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On Being Normal and Other Disorders is that psychic identity is acquired through one’s primary intersubjective relationships. Thus, the diagnosis of potential pathologies must also be founded on this relation. Given that the efficacy of all forms of treatment depends upon the therapeutic relation, a diagnostic of this sort has wide-ranging applications.
Paul Verhaeghe’s critical evaluation of the contemporary DSM-diagnostic shows that the lack of reference to an updated governing metapsychology impinges on the therapeutic value of the DSM categories. In response to this problem, the author sketches out the foundations of such a metapsychology by combining a Freudo-Lacanian approach with contemporary empirical research. Close attention is paid to the processes of identity acquisition to show how the self and the Other are not two separate entities. Rather, subject formation is seen as a process in which both the subject’s and the Other’s identity, as well as the relationship between them, comes into being.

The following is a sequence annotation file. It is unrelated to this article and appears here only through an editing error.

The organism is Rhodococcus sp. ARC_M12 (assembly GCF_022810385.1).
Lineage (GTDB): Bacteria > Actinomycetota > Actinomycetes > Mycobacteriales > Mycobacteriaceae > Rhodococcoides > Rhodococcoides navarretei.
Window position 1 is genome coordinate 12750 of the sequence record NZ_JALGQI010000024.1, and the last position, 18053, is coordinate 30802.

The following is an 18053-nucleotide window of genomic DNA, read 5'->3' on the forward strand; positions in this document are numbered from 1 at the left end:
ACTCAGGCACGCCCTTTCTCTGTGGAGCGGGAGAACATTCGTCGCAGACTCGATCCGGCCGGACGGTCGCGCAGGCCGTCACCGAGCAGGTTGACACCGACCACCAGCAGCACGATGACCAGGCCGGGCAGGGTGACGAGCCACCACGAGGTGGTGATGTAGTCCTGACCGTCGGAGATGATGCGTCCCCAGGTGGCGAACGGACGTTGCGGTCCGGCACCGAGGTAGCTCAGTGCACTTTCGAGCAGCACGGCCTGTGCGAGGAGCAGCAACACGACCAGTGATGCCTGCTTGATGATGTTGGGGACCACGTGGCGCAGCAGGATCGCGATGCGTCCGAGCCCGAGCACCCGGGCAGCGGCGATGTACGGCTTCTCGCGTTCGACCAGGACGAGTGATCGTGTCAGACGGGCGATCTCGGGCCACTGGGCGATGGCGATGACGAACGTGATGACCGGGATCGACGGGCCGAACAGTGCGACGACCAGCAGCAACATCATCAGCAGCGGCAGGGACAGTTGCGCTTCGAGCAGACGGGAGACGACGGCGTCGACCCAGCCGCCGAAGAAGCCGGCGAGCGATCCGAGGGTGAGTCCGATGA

By engaging this new theoretical approach in a constant dialogue with the findings of contemporary research, this book provides a compass for the practical applications of such a differential diagnostic. Post-modern categories of anxiety disorders, personality disorders, and post-traumatic stress disorders are approached both through the well-known neurotic, psychotic, and perverse structures, as well as through the less familiar distinction between an actual pathology and a psychopathology. These two outlooks, which involve the role of language and the subject’s relation to the Other, are spelled out to show their implications for treatment at every turn.
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